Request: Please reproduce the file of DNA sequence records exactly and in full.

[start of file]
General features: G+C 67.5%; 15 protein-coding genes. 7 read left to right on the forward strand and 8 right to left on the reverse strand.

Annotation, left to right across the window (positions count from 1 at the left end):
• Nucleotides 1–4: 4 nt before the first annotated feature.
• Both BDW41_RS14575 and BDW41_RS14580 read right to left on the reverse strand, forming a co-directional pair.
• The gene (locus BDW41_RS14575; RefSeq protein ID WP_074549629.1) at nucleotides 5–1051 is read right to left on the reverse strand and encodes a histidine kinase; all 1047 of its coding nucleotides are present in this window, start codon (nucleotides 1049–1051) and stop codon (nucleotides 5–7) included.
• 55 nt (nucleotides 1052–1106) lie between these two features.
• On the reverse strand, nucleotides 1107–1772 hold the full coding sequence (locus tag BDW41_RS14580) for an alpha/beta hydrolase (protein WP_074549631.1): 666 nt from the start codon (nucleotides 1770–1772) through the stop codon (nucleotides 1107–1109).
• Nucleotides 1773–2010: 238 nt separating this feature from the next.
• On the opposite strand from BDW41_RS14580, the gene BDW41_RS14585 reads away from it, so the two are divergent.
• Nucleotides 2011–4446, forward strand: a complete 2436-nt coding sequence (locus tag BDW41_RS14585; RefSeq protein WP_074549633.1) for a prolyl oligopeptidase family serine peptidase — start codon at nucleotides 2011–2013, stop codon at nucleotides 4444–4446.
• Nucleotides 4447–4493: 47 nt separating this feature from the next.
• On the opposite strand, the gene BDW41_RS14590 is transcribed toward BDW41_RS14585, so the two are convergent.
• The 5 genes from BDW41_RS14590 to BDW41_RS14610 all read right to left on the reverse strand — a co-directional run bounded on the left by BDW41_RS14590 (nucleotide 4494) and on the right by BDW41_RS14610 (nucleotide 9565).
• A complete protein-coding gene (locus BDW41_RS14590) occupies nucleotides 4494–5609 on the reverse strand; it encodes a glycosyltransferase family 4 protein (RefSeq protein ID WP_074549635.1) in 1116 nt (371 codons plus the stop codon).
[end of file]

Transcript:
General features: G+C 67.5%; 15 protein-coding genes. 7 read left to right on the forward strand and 8 right to left on the reverse strand.

Annotation, left to right across the window (positions count from 1 at the left end):
• Nucleotides 1–4: 4 nt before the first annotated feature.
• Both BDW41_RS14575 and BDW41_RS14580 read right to left on the reverse strand, forming a co-directional pair.
• The gene (locus BDW41_RS14575; RefSeq protein ID WP_074549629.1) at nucleotides 5–1051 is read right to left on the reverse strand and encodes a histidine kinase; all 1047 of its coding nucleotides are present in this window, start codon (nucleotides 1049–1051) and stop codon (nucleotides 5–7) included.
• 55 nt (nucleotides 1052–1106) lie between these two features.
• On the reverse strand, nucleotides 1107–1772 hold the full coding sequence (locus tag BDW41_RS14580) for an alpha/beta hydrolase (protein WP_074549631.1): 666 nt from the start codon (nucleotides 1770–1772) through the stop codon (nucleotides 1107–1109).
• Nucleotides 1773–2010: 238 nt separating this feature from the next.
• On the opposite strand from BDW41_RS14580, the gene BDW41_RS14585 reads away from it, so the two are divergent.
• Nucleotides 2011–4446, forward strand: a complete 2436-nt coding sequence (locus tag BDW41_RS14585; RefSeq protein WP_074549633.1) for a prolyl oligopeptidase family serine peptidase — start codon at nucleotides 2011–2013, stop codon at nucleotides 4444–4446.
• Nucleotides 4447–4493: 47 nt separating this feature from the next.
• On the opposite strand, the gene BDW41_RS14590 is transcribed toward BDW41_RS14585, so the two are convergent.
• The 5 genes from BDW41_RS14590 to BDW41_RS14610 all read right to left on the reverse strand — a co-directional run bounded on the left by BDW41_RS14590 (nucleotide 4494) and on the right by BDW41_RS14610 (nucleotide 9565).
• A complete protein-coding gene (locus BDW41_RS14590) occupies nucleotides 4494–5609 on the reverse strand; it encodes a glycosyltransferase family 4 protein (RefSeq protein ID WP_074549635.1) in 1116 nt (371 codons plus the stop codon).